Author + information
- Received November 13, 2018
- Revision received December 11, 2018
- Accepted December 12, 2018
- Published online April 29, 2019.
- Meghan A. Bowler, PhDa,∗,
- Michael A. Raddatz, BSa,∗,
- Camryn L. Johnson, BSa,
- Brian R. Lindman, MD, MScb and
- W. David Merryman, PhDa,∗ ()
- aDepartment of Biomedical Engineering, Vanderbilt University, Nashville, Tennessee
- bStructural Heart and Valve Center, Vanderbilt University Medical Center, Nashville, Tennessee
- ↵∗Address for correspondence:
Dr. W. David Merryman, Vanderbilt University, 2213 Garland Avenue, 9445D MRB4, Nashville, Tennessee 37232.
• Celecoxib use is associated with diagnosis of aortic stenosis in analysis of electronic medical records.
• Celecoxib treatment increases dystrophic calcification of aortic valve interstitial cells in vitro.
• Dimethyl celecoxib, which binds CDH11, prevents TGF-β1–mediated calcification of aortic valve interstitial cells in vitro.
Calcific aortic valve disease is a progressive fibrocalcific process that can only be treated with valve replacement. Cadherin-11 has recently been identified as a potential therapeutic target for calcific aortic valve disease. The already approved drug celecoxib, a cyclooxygenase-2 inhibitor, binds cadherin-11, and was investigated as a therapeutic against calcific aortic valve disease. Unexpectedly, celecoxib treatment led to hallmarks of myofibroblast activation and calcific nodule formation in vitro. Retrospective electronic medical record analysis of celecoxib, ibuprofen, and naproxen revealed a unique association of celecoxib use and aortic stenosis.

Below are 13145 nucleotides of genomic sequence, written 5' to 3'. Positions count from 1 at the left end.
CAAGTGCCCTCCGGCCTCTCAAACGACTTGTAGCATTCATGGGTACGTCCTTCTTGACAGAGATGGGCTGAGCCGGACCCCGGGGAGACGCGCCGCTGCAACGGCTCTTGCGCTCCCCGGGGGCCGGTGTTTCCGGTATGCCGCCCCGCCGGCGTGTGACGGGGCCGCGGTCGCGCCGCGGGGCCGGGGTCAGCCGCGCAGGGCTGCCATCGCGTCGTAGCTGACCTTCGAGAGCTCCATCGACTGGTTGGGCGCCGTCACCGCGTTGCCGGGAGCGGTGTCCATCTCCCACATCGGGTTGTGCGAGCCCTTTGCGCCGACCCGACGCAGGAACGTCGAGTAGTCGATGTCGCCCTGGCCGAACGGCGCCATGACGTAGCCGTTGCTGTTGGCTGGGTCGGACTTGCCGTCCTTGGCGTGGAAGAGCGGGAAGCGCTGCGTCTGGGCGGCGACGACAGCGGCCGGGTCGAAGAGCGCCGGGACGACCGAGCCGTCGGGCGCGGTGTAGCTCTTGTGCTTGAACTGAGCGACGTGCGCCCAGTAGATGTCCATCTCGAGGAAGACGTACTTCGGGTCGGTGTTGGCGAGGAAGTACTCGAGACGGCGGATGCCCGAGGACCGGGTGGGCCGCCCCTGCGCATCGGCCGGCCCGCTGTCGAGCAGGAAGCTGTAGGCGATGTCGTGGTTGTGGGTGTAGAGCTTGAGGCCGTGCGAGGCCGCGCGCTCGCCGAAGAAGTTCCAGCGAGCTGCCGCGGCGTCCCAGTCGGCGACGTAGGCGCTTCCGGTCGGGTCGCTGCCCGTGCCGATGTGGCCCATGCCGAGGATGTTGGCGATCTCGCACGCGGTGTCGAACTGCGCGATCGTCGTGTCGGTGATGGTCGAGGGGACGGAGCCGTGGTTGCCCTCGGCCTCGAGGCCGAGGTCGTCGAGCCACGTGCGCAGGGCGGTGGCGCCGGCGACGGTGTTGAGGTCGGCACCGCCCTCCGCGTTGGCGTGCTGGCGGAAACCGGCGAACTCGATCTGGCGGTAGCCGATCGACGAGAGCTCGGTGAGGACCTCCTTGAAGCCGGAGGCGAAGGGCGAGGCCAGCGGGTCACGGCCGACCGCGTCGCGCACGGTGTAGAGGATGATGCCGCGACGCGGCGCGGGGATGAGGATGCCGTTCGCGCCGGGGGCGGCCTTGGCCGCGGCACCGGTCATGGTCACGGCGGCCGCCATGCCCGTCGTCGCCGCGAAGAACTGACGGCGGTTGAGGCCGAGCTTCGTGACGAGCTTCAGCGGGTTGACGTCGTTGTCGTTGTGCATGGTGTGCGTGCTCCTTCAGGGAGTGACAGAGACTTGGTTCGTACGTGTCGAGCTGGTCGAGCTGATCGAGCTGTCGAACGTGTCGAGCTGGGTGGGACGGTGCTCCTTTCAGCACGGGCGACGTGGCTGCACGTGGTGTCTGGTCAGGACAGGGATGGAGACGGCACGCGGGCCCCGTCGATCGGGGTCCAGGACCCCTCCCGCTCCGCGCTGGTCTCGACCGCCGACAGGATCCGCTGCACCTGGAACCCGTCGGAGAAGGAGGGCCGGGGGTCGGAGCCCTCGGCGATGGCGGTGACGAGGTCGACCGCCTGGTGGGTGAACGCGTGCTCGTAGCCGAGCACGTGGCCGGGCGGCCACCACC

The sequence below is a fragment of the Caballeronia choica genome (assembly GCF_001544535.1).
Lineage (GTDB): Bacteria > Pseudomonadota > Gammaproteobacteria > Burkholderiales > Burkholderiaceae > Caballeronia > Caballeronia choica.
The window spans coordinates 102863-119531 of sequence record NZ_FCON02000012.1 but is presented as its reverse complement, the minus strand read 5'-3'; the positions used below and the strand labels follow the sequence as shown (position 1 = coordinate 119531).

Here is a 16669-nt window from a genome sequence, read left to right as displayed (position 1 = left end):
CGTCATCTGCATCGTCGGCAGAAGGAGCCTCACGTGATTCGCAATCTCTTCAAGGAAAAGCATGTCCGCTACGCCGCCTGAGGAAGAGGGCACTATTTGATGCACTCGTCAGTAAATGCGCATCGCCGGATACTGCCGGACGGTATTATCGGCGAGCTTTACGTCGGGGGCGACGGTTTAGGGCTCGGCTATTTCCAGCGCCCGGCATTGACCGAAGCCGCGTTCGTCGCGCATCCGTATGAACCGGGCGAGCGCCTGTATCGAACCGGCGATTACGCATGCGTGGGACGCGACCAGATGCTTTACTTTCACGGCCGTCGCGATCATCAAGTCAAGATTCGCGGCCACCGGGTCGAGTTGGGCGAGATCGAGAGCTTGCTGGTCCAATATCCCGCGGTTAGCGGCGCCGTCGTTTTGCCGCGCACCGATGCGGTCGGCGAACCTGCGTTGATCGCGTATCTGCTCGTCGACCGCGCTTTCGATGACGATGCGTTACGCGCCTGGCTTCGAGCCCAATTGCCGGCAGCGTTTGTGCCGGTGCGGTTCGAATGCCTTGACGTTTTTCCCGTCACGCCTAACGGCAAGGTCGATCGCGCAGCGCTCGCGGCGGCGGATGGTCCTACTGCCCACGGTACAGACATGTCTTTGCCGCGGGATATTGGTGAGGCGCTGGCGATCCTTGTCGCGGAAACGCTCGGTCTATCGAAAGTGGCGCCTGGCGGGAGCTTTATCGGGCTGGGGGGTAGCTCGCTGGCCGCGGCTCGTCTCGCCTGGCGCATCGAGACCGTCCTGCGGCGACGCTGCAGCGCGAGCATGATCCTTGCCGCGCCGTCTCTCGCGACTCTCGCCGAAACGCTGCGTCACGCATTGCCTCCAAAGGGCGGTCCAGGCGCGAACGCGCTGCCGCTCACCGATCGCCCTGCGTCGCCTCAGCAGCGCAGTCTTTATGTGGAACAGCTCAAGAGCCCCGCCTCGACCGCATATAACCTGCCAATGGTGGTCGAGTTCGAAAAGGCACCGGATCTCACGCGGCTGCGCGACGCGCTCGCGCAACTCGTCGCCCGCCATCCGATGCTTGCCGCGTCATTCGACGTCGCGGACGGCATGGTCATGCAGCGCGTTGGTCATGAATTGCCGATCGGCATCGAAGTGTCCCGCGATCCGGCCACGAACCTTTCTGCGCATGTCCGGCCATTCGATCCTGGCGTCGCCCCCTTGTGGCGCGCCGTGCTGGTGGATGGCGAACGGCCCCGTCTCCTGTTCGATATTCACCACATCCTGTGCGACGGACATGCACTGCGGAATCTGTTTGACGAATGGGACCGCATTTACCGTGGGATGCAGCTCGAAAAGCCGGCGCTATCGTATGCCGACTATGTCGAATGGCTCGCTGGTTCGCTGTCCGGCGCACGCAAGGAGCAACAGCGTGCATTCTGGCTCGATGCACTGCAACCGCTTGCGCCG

↵∗ Dr. Bowler and Mr. Raddatz contributed equally to this work, and are joint first authors.
This content is solely the responsibility of the authors and does not necessarily represent the official views of the National Institutes of Health (NIH), the National Science Foundation (NSF), or Vanderbilt University. This work was funded by NIH grants HL135790, HL115103, and GM007347, American Heart Association grant 18PRE34070125, and NSF grants 1055384 and 2013170175. The datasets used for the analyses described were obtained from Vanderbilt University Medical Center’s BioVU, which is supported by numerous sources: institutional funding, private agencies, and federal grants. These include the NIH-funded Shared Instrumentation grant S10RR025141, and CTSA grants UL1TR002243, UL1TR000445, and UL1RR024975. The clinical datasets used for the analyses described were obtained from Vanderbilt University Medical Center’s Synthetic Derivative. Dr. Lindman has received research grants from Edwards Lifesciences and Roche Diagnostics; served on scientific advisory boards for Roche Diagnostics; and has been a consultant to Medtronic and Roche Diagnostics. All other authors have reported that they have no relationships relevant to the contents of this paper to disclose.
All authors attest they are in compliance with human studies committees and animal welfare regulations of the authors’ institutions and Food and Drug Administration guidelines, including patient consent where appropriate. For more information, visit the JACC: Basic to Translational Science author instructions page.
- Received November 13, 2018.
- Revision received December 11, 2018.
- Accepted December 12, 2018.
- 2019 The Authors